What a difference a week makes! Here’s what appeared at the end of the second business cycle:
Transaction Rate (2 Business Cycles)
There was a stunning reversal in transaction rate performance. With two weeks of data, the variation had a positive impact on transaction rate (+5.5%), which had ample conversion volume and also surpassed our 95% statistical significance threshold. The add-to-cart rate metric no longer had any impact.
Add to Cart Rate (2 Business Cycles)
The one metric that remained consistent was the cart-to-transaction rate, which again showed that the variation was better at converting visitors once they had added a product to their cart.
Cart to Transaction Rate (2 Business Cycles)
Take It to the Next Level: Test Results & Analysis
Based on this A/B testing data, we could have easily declared victory and implemented the variation. Instead, we questioned why we were seeing these results.
Looking at week-over-week data, we detected an unusual change in performance that went beyond the usual swing that can occur when conversion volume is low. We wanted to see what factors contributed to the control doing so well in the first week, and then the variation ultimately doing better after two weeks.
Quicken’s data was analyzed from multiple angles, uncovering a key insight when looking at the traffic by channel. What stood out was the amount of traffic coming from email during the first week vs. the second week:
For both the control and variation, email traffic made up a good percentage of total traffic in week 1, then sharply dropped in the second week. An email campaign that had launched during the first week targeting existing users was likely causing the poor performance of the variation during the first week of testing.
Due to the email campaign, the comparison chart page experienced an unusually high volume of existing users to the site in the first week.
Existing users were already familiar with the design of the original page and had an expectation of what it should look like when they clicked through.
Their expectations were not met when they landed on the variation page, and this type of change in the user experience (UX) is known to create friction.
The testing team knew from the qualitative research that the product matrix on this page — which was heavily redesigned for the test — played an important role in the decision-making process for visitors. Any friction with the product matrix’s UX could have a big impact on performance, which explained why we were seeing negative performance for the add-to-cart rate metric in the first week.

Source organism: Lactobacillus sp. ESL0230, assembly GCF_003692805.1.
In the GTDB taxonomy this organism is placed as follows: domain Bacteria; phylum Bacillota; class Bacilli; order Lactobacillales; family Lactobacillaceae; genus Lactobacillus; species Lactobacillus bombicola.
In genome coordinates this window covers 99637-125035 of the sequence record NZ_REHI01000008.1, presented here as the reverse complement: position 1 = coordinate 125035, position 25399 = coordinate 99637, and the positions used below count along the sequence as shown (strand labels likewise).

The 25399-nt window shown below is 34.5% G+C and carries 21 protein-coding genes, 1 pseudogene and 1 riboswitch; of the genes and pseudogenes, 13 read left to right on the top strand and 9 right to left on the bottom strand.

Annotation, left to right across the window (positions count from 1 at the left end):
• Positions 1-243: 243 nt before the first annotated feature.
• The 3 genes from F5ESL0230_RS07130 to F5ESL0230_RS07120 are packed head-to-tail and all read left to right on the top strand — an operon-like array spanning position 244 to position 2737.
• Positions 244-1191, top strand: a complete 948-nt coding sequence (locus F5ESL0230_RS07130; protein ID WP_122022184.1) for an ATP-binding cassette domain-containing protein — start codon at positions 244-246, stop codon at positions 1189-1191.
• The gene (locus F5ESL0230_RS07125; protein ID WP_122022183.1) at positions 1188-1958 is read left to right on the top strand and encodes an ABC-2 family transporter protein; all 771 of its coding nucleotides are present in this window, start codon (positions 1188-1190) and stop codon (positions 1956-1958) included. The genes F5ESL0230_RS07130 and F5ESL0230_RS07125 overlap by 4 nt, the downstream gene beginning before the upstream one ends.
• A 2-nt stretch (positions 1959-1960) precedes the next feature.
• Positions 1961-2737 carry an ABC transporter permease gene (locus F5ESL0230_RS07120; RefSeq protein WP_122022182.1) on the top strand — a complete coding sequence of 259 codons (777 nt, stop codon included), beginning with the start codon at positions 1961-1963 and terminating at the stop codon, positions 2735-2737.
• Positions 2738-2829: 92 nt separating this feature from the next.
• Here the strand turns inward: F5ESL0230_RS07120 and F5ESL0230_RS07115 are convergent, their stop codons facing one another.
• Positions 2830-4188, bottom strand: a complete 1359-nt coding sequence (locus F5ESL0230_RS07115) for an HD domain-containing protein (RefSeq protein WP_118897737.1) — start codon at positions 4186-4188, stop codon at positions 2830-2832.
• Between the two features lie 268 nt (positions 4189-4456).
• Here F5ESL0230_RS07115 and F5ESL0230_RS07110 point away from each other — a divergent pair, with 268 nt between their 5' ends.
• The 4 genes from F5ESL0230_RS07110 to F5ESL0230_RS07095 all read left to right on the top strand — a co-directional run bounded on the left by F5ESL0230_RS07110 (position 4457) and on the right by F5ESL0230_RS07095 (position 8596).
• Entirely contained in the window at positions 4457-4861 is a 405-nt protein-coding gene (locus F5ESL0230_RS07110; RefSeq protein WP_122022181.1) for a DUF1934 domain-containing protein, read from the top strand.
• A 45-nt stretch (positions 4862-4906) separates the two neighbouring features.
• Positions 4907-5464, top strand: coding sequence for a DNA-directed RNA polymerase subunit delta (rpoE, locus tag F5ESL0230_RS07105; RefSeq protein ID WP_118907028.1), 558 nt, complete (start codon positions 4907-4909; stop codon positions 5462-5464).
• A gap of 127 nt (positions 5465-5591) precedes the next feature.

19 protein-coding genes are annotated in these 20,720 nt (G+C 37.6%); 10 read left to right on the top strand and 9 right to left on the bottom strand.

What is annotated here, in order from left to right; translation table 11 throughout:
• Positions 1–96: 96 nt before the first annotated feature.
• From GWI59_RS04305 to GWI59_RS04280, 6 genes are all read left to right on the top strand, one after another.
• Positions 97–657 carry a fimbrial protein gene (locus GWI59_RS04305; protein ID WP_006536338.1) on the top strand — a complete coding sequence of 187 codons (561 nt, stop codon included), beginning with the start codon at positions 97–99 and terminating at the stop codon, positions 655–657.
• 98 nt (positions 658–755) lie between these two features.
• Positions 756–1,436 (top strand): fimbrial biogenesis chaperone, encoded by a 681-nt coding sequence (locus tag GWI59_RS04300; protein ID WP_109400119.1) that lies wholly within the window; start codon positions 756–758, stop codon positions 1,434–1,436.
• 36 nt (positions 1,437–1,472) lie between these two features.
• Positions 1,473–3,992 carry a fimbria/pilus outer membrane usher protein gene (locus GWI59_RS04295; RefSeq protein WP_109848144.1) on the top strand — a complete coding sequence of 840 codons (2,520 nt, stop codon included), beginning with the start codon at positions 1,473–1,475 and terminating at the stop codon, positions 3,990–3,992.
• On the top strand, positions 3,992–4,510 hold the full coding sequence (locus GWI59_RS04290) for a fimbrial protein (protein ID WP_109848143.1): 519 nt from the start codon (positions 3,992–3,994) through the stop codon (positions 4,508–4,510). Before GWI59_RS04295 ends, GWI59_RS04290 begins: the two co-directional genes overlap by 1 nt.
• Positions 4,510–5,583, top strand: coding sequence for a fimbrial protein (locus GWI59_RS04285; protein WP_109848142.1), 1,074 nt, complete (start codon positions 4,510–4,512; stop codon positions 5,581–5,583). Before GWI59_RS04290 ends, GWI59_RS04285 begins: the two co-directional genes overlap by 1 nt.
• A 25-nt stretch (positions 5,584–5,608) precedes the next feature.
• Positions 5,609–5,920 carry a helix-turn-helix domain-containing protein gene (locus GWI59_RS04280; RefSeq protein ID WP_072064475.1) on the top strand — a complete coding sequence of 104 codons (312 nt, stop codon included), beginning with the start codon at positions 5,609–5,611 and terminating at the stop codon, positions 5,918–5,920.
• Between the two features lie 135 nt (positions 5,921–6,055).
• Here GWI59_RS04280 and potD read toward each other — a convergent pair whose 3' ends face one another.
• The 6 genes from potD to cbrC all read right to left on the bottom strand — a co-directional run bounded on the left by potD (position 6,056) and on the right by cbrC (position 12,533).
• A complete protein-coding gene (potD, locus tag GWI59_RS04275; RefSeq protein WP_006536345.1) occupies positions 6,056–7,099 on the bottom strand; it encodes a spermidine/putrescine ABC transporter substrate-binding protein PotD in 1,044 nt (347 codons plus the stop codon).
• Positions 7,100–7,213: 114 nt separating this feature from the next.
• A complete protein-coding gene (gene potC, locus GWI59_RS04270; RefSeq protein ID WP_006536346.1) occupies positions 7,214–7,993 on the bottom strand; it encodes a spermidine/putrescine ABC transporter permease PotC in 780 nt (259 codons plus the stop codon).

Add to Cart Rate (Week 1 Only)
During the second week, the portion of existing visitors coming from email decreased significantly, so performance from new visitors had more of an impact. In addition, running the test for a second week gave existing users time to become familiar with the new UX. This supports the positive change in performance for the variation (+12.27%) in getting visitors to add to cart in week 2 of testing.
Add to Cart Rate (Week 2 Only)
By taking the time to analyze data beyond overall results, we were able to come away with deeper insights beyond just learning that the variation won.
Which One Did Quicken Implement? Decision Time
Quicken asked the all-important question, “Does implementing the winning test variation make the most sense for the business?” To answer this question, other aspects of the business that may play a role in the effectiveness of the design had to be considered.
Keep in mind we were about a week away from one of their busiest days, and the whole purpose of running this test was to utilize the winning design for the holidays. Quicken understood their customer base and, considering past performance, pointed out that on Black Friday most visitors to the site are existing customers. In addition, most of them will have just received a coupon to upgrade their product.
It made sense to assume that there would be a greater proportion of existing users vs. new users visiting the comparison chart page, similar to what had happened during the first week of testing. Existing customers coming to the page with a coupon in hand would want an easy check-out experience.
Using our learnings from the first week of testing, we believed that implementing the “winning” design at this time could cause additional friction for existing users and negatively impact conversions.
In light of our findings, Blast recommended (and Quicken agreed) that although the test variation won, it would not be the best business decision to implement the variation for Black Friday. Instead, they decided to implement it at a later date, when existing users have more time to acclimate to the new design.
Patience is a Virtue
Deciding to go against the winning test variation wasn’t an easy choice for Quicken, especially considering the amount of effort that went into creating that test variation. However, it would have done a disservice to their business to implement the variation based solely on overall test results.
Understanding why we saw these results, and incorporating those key learnings with Quicken’s knowledge about its customer base, allowed the team to make an informed business decision.
Ultimately, that’s what successful testing is about – taking a step back and making a decision based on what is best for the business and not just claiming victory for the test win.